Slavs and Tatars’ first solo institutional exhibition in Germany turns to the enigmatic German writer and philosopher Johann Georg Hamann (1730-1788), a Königsberg native who died in Münster; a premodern-postmodern thinker who brought the consequences of Lutheran theology to bear upon the burgeoning Enlightenment. The center of the collective’s site-specific installation in Westfälischer Kunstverein is a pickle bar, an idea first introduced by the artists at their solo show Society of Rascals at Raster in 2016. Another work from our own exhibition was also remade into its English version: a Hammer and Nipple wallpaper covers the wall of the gallery saying “The Soured Rule / No Mother’s Best / Curd Milk Oozing / from Its Breast”. Thus, elaborating on the motifs from Pickle Politics—the collective’s latest cycle of works—the show places language and performativity at centre stage as a means to better understand the limits of reason and what it means to go sour on power.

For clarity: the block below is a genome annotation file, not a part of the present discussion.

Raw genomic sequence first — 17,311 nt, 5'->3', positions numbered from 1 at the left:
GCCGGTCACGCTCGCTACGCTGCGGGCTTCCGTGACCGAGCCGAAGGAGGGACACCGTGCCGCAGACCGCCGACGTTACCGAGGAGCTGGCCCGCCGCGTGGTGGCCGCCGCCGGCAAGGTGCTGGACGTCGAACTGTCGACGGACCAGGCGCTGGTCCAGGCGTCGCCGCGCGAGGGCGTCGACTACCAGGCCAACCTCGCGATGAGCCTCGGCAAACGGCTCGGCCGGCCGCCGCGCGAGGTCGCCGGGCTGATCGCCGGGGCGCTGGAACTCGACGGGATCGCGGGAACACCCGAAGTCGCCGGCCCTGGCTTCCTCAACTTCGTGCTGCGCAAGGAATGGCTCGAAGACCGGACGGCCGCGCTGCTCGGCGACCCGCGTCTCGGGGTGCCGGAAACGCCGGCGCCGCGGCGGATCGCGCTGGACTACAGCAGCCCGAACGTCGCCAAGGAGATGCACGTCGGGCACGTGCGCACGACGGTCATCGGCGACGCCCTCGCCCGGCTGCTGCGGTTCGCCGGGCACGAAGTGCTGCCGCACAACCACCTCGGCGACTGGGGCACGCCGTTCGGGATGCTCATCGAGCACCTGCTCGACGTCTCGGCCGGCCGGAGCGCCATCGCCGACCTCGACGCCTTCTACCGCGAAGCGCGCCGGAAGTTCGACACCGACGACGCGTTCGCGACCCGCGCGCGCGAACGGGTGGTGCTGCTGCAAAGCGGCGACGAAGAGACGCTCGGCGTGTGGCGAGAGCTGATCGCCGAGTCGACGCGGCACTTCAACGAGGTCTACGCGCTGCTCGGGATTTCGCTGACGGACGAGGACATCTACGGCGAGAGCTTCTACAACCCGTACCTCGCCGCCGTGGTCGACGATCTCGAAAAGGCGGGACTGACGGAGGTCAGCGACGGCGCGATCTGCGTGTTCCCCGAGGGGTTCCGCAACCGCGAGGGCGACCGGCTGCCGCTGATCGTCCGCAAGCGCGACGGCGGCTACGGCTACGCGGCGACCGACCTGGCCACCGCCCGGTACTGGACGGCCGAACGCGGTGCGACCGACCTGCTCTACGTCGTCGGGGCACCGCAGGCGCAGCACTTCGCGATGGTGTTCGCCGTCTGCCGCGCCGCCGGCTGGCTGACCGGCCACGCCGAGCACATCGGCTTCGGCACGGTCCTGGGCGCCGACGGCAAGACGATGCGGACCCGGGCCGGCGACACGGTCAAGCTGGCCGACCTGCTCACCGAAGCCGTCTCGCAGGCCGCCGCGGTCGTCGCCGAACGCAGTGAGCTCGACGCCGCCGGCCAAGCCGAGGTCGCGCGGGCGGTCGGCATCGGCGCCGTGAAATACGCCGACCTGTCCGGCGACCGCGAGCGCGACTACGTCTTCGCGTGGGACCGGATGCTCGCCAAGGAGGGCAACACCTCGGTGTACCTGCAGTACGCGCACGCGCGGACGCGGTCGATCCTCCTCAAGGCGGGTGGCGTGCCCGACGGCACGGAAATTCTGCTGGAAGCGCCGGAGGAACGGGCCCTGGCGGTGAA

On the occasion of the exhibition there was also a German-English reader published with an essay by Slavs and Tatars as well as texts by Hamann. The publication, Kirchgängerbanger, is available in an edition of 1000.